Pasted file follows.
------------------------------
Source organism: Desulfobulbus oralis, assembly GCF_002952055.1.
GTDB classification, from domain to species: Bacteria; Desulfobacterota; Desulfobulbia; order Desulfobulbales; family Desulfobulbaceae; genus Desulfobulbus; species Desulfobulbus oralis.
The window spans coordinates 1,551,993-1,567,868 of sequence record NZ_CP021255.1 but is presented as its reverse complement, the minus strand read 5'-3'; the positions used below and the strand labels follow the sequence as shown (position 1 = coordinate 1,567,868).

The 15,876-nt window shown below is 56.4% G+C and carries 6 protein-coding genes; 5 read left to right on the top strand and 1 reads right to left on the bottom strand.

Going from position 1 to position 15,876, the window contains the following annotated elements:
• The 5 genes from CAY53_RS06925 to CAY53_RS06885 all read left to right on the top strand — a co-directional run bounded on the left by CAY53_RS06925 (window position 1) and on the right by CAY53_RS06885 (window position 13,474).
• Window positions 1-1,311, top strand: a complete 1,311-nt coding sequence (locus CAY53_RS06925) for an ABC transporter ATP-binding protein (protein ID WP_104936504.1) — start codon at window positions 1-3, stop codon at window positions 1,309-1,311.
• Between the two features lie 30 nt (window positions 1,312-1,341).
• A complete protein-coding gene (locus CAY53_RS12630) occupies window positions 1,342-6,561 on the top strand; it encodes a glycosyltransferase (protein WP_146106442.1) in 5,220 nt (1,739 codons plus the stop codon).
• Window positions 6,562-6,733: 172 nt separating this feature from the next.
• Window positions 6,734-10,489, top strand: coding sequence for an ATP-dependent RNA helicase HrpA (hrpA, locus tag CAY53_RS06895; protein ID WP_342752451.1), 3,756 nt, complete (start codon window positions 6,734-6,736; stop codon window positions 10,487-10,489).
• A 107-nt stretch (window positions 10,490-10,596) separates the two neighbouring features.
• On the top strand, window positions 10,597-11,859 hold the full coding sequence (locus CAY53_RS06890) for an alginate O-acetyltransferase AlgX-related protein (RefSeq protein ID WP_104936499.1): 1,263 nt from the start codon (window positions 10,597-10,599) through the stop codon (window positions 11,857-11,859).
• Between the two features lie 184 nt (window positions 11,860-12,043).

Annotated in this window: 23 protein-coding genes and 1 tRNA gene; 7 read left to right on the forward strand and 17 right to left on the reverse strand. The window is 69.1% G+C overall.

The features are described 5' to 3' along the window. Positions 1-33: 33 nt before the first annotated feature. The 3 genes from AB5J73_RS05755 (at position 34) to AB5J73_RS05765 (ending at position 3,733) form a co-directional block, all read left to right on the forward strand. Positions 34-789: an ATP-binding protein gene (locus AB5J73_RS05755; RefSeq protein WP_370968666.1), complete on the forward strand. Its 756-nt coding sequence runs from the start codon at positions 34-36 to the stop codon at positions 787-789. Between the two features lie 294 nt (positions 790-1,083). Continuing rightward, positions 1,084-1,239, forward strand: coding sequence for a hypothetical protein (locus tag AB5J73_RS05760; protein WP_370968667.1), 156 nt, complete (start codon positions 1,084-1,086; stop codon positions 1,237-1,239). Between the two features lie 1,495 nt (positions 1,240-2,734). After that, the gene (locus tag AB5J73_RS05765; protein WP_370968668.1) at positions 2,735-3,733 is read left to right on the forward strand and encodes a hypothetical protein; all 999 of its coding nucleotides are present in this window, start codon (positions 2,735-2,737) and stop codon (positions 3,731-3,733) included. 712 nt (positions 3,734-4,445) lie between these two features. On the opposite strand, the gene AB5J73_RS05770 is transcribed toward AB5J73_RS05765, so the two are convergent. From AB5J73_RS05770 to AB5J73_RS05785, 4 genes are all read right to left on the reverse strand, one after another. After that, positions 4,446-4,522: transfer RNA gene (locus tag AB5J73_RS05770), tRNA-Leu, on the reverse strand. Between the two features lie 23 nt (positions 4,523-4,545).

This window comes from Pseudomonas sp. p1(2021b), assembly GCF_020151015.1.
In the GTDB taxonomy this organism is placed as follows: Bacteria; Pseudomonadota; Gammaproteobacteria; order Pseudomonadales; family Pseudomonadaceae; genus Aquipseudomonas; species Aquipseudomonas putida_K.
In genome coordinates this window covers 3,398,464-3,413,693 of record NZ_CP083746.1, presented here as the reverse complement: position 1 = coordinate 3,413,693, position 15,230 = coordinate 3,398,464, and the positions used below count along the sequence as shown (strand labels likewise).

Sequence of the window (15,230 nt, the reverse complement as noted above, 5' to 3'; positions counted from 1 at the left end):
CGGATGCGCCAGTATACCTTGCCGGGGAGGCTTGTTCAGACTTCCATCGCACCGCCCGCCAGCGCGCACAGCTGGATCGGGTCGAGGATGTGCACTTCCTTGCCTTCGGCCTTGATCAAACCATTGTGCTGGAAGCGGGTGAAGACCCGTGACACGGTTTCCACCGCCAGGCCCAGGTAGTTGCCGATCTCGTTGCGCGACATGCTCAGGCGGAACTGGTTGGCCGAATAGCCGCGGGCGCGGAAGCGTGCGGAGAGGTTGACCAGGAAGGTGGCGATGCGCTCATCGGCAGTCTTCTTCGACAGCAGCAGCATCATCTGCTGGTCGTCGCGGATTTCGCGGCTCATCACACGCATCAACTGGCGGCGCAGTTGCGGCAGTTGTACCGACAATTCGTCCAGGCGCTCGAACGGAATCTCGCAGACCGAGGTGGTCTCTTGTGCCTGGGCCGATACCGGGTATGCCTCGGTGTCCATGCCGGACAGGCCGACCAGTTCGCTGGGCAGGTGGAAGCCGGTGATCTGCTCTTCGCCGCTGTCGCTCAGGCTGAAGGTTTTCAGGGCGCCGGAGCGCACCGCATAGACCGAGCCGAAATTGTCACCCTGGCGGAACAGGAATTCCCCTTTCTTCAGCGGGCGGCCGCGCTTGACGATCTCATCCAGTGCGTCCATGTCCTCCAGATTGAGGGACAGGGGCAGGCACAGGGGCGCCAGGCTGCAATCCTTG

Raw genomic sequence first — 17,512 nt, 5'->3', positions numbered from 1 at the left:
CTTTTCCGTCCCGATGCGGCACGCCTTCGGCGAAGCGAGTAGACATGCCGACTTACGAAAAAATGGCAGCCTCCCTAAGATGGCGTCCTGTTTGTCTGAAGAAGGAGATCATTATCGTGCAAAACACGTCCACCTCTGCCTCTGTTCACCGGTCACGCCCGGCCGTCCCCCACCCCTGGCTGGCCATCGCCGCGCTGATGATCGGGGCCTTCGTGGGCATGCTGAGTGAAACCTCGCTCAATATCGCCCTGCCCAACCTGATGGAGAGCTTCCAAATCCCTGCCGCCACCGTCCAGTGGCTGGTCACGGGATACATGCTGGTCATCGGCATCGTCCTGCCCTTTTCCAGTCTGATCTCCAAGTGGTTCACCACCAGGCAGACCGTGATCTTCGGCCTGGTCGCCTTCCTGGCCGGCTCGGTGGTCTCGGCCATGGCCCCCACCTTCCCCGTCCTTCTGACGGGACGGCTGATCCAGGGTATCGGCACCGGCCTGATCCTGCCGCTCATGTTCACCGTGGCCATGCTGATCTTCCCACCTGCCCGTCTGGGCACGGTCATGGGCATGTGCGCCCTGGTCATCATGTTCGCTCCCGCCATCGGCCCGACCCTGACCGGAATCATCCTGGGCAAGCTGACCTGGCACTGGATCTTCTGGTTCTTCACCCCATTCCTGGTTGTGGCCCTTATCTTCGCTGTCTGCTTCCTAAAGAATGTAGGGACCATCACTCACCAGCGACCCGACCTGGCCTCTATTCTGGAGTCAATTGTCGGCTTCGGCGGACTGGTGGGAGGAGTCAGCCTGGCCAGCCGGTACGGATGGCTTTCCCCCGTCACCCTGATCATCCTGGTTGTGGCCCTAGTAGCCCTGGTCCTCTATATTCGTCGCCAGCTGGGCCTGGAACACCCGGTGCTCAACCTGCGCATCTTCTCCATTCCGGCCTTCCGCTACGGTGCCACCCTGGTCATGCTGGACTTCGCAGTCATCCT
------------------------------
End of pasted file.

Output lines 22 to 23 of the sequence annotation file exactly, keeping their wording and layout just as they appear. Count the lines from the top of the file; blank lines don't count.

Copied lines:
Raw genomic sequence first — 17,512 nt, 5'->3', positions numbered from 1 at the left:
CTTTTCCGTCCCGATGCGGCACGCCTTCGGCGAAGCGAGTAGACATGCCGACTTACGAAAAAATGGCAGCCTCCCTAAGATGGCGTCCTGTTTGTCTGAAGAAGGAGATCATTATCGTGCAAAACACGTCCACCTCTGCCTCTGTTCACCGGTCACGCCCGGCCGTCCCCCACCCCTGGCTGGCCATCGCCGCGCTGATGATCGGGGCCTTCGTGGGCATGCTGAGTGAAACCTCGCTCAATATCGCCCTGCCCAACCTGATGGAGAGCTTCCAAATCCCTGCCGCCACCGTCCAGTGGCTGGTCACGGGATACATGCTGGTCATCGGCATCGTCCTGCCCTTTTCCAGTCTGATCTCCAAGTGGTTCACCACCAGGCAGACCGTGATCTTCGGCCTGGTCGCCTTCCTGGCCGGCTCGGTGGTCTCGGCCATGGCCCCCACCTTCCCCGTCCTTCTGACGGGACGGCTGATCCAGGGTATCGGCACCGGCCTGATCCTGCCGCTCATGTTCACCGTGGCCATGCTGATCTTCCCACCTGCCCGTCTGGGCACGGTCATGGGCATGTGCGCCCTGGTCATCATGTTCGCTCCCGCCATCGGCCCGACCCTGACCGGAATCATCCTGGGCAAGCTGACCTGGCACTGGATCTTCTGGTTCTTCACCCCATTCCTGGTTGTGGCCCTTATCTTCGCTGTCTGCTTCCTAAAGAATGTAGGGACCATCACTCACCAGCGACCCGACCTGGCCTCTATTCTGGAGTCAATTGTCGGCTTCGGCGGACTGGTGGGAGGAGTCAGCCTGGCCAGCCGGTACGGATGGCTTTCCCCCGTCACCCTGATCATCCTGGTTGTGGCCCTAGTAGCCCTGGTCCTCTATATTCGTCGCCAGCTGGGCCTGGAACACCCGGTGCTCAACCTGCGCATCTTCTCCATTCCGGCCTTCCGCTACGGTGCCACCCTGGTCATGCTGGACTTCGCAGTCATCCT